We are actively partnering with national organizations, HR and diversity thought leaders, bargaining unit leaders, communities, and others across our colleges and universities to assure our hiring practices are consciously designed to increase the diversity of candidate, semi-finalist, and finalist pools. Research¹ demonstrates that the odds of hiring a woman or a Black, Indigenous, Latino(a), or Asian candidate increase significantly if the finalist pool is more diverse. The researchers also found that for pools with two candidates who are Black, Indigenous, or of color, “the odds of hiring a minority were 193.72 times greater.”
To diversify our candidate pools, we are enlisting allies off-campus to promote our searches. From professional search firms, to on- and off-campus networks, there are many with connections to diverse candidates and invested leaders eager to help. As an active member of the Higher Education Recruitment Consortium, a national nonprofit organization dedicated to diversifying the pipeline of faculty, staff, and executives in higher education, Minnesota State is applying a number of practices to emphasize equity and inclusion in the search and hiring process.
As Minnesota State expands its efforts, it remains important for our partners and all who serve on search advisory committees or with hiring authority to understand and practice inclusive hiring by reexamining position descriptions, cultural differences, understanding their own implicit biases, and explicitly discussing assumptions about what it means to be “qualified.”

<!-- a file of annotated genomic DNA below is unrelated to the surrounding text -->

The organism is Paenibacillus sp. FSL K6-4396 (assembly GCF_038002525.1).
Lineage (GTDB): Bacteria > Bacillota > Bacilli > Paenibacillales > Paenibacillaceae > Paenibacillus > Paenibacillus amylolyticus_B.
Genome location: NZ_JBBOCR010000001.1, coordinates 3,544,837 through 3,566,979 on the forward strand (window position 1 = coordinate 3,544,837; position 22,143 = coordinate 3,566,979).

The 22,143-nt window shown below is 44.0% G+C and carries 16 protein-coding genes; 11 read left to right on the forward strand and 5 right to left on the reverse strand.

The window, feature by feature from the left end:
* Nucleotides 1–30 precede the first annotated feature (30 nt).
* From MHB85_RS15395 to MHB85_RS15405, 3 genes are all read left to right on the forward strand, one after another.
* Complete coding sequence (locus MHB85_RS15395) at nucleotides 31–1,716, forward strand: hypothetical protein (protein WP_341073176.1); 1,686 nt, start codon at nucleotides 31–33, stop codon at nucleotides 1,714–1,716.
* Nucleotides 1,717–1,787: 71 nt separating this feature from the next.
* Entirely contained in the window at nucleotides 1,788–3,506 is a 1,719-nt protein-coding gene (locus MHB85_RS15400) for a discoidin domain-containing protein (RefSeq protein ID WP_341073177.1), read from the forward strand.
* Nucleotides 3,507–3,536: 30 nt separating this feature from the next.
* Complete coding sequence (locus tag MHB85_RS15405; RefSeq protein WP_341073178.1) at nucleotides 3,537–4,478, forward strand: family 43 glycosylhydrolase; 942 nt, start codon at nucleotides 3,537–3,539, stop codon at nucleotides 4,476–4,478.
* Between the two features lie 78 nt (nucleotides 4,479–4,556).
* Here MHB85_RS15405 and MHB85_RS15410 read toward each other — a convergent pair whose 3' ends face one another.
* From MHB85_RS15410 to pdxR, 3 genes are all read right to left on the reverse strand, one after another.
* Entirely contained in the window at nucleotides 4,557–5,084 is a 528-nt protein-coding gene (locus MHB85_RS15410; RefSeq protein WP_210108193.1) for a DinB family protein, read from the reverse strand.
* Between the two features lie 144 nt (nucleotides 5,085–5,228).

Creating and Sustaining Diverse, Equitable, and Inclusive Campus Climates
Perhaps most influential is what Minnesota State does to build and sustain healthy, diverse, equitable and inclusive work climates so that diverse employees and teams can thrive. Higher education developed centuries ago principally to educate a very narrow subset of the population. Those structures are, for the most part, still best designed to achieve the same result. Our challenge is to redesign and implement policies, procedures, and cultural norms that enable the creativity and best efforts of all. We begin by:
- building the habit of asking who is advantaged and disadvantaged by our practices, listening to the answers and taking the required action;
- ensuring that employees at all levels are accountable for building these habits; and
- increasing employees’ access to mentoring, coaching, and opportunities to expand their network and influence through employee resource groups (ERG) and professional development.
Ultimately, success with Equity 2030 is everyone’s job throughout Minnesota State. Together we will improve and sustain the conditions that ensure student success, build community, pride, and a sense of belonging.
¹Johnson, S.K., Hekman, D.R., and Chan, E.T. (2016). If There’s Only One Woman in Your Candidate Pool, There’s Statistically No Chance She’ll Be Hired. Harvard Business Review. Retrieved May 14, 2021, from https://hbr.org/2016/04/if-theres-only-one-woman-in-your-candidate-pool-theres-statistically-no-chance-shell-be-hired